Ryanair Raises €1.2bn In Bond Sale; Wins Fights Against State Aid For Rivals KLM And TAP
Ryanair has raised €1.2 billion in a bond sale and won its fights against state aid for rival airlines KLM and TAP.
Ryanair raised the €1.2 billion at a record low coupon rate in a five-year bond sale, as Europe's largest low cost airline took advantage of favourable market conditions to bolster its finances.
The sale happened a day after the Irish carrier recorded a record annual loss of €815 million as a result of travel restrictions linked to the COVID-19 pandemic. Senior executives said earlier this week that conditions were good to tap capital markets, though they noted there was no urgent need to raise funds.
Ryanair had €3.15 billion in cash at the end of March and unencumbered aircraft worth at least €7.3 billion, Ryanair chief financial officer Neil Sorahan said ahead of the bond issuance. Ryanair is one of the few airlines that has an investment-grade credit rating, with a BBB score from both S&P Global Ratings and Fitch Ratings.
"We are pleased with the success of our latest, low-cost, unsecured bond issue," Sorahan said in a statement. The sale was "keenly priced" at a coupon of 0.875%, he added.
It received demand of €5.2 billion, according to two lead managers.
Head of UK and Ireland corporate debt capital markets at Citigroup Colm Rainey said that the coupon was the lowest ever achieved by Ryanair in part due to the fact investors are keen on its management, cost discipline and sheer size and scale.
"Within this sector this is where you place your bets," Rainey said.
An investor presentation ahead of the Ryanair sale highlighted that the airline also has an €850 million bond maturing this June and £600 million of borrowing under the Bank of England's COVID Corporate Financing Facility maturing in March of 2022.
Ryanair said that it has the funds for the repayments and is planning to use the proceeds for general corporate purposes. The company has reduced the term of its bond offerings to five years since the start of the pandemic.
Ryanair Group chief executive Michael O'Leary said earlier this week that the airline had decided to tap the markets to capitalise on the "very favourable recovery story that I think is now apparent" ahead of the wider reopening of European aviation and very favourable financing rates.
In a previous memo, Ryanair saidthat it had hired BNP Paribas, Citigroup and Commerzbank for the sale.
Fights Against State Aid For KLM And TAP
Ryanair also won two victories in its fight against billions of euros extended in state aid to rivals as Europe's second-highest court annulled the support given to KLM and Portugal's TAP on the grounds that regulators failed to justify the huge cash injections.
However, the Luxembourg-based General Court said the annulments - and the recovery of the money - would be suspended pending new decisions by the Commission.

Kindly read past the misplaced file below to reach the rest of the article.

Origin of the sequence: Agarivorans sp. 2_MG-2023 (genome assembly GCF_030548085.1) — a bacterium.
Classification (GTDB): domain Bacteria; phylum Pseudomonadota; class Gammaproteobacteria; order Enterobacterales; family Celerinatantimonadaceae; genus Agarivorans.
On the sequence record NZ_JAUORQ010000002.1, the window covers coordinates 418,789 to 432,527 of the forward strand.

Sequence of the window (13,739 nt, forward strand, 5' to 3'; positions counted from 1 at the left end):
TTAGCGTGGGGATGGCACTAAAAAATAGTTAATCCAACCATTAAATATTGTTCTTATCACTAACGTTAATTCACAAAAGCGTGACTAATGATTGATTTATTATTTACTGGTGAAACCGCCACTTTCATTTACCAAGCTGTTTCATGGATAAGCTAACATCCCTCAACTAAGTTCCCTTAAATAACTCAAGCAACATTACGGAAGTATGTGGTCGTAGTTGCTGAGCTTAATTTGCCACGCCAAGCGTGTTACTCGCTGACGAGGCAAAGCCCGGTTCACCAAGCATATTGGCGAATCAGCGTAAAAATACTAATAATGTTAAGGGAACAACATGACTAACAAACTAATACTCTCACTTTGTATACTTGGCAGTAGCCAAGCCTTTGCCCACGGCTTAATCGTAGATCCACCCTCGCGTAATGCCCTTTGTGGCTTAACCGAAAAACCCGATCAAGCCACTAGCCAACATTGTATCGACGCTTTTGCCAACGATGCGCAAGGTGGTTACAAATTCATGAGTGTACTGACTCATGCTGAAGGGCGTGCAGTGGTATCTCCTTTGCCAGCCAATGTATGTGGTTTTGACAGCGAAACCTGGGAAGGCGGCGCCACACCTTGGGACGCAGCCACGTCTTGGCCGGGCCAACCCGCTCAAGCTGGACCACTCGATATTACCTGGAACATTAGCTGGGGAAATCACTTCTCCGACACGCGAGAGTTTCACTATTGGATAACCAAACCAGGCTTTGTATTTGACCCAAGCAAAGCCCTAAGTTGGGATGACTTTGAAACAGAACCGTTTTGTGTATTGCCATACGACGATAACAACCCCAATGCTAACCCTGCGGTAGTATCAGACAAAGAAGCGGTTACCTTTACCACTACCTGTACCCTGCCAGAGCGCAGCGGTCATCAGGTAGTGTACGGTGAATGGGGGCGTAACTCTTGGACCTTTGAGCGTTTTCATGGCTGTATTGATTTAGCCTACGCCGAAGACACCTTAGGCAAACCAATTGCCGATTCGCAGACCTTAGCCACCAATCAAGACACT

Ryanair can challenge those new decisions at the same court if it is not satisfied with them.
"The General Court annuls the Commission's decision to approve the Netherlands financial aid for the airline KLM amid the COVID-19 pandemic on the grounds of inadequate reasoning," the court said.
Judges also rejected the EU executive's clearance of state aid for Portuguese carrier TAP, citing "an inadequate statement of reasons" by the Commission.
Last year, the EU competition enforcer cleared a €3.4 billion Dutch bailout for airline KLM and a €1.2 billion rescue loan for Transportes Aereos Portugueses (TAP).
"The European Commission's approvals of state aid to Air France-KLM and TAP went against the fundamental principles of EU law and reversed the clock on the process of liberalisation in air transport by rewarding inefficiency and encouraging unfair competition," Ryanair said after the ruling.
But KLM, which is the Dutch arm of Air France, said that the judgment is of no consequence as the state aid will not have to be repaid until the Commission has a chance to review the decision.
TAP declined to comment when contacted by Reuters.
Portugal's prime minister, Antonio Costa, told reporters that the decision is preliminary and the aid is justified in view of the impact of the pandemic.
"Given the crisis that hit the aviation sector around the world, it was unthinkable for the European Commission not to lift restrictions on state aid," he said. "There is no reason to believe their legal experts did not study the matter well."
Spanish Fund Challenge And Frankfurt-Hahn Airport Case
On Wednesday March 19, the court rejected Ryanair's challenge to a €10 billion Spanish fund for virus-hit companies approved by the European Commission, saying that the measure complies with EU law.
Ryanair also suffered a setback when the court backed Lufthansa's challenge to the Commission's 2017 decision allowing state aid to Frankfurt-Hahn Airport, where the Irish carrier was the main beneficiary.
The Commission said that it will study the rulings before deciding on its next steps.
Billions Of Euros Pumped Into The Airline Industry
Governments around the world have pumped billions of euros into the airline industry, which has been hit hard by virus-related restrictions and lockdowns.
Other Support Cases
Last month, the same court backed EU competition regulators' approval of support for SAS and Finnair while in February judges also upheld state aid granted to rivals including Air France and SAS.
Europe's biggest budget airline has filed 16 lawsuits against the Commission for allowing state aid to individual airlines such as Lufthansa, KLM, Austrian Airlines and TAP, as well as national schemes that mainly benefit flag carriers.
The cases are T-465/20 Ryanair v Commission, T-643/20 Ryanair v Commission, T-628/20 Ryanair v Commission and T-218/18 Deutsche Lufthansa v Commission.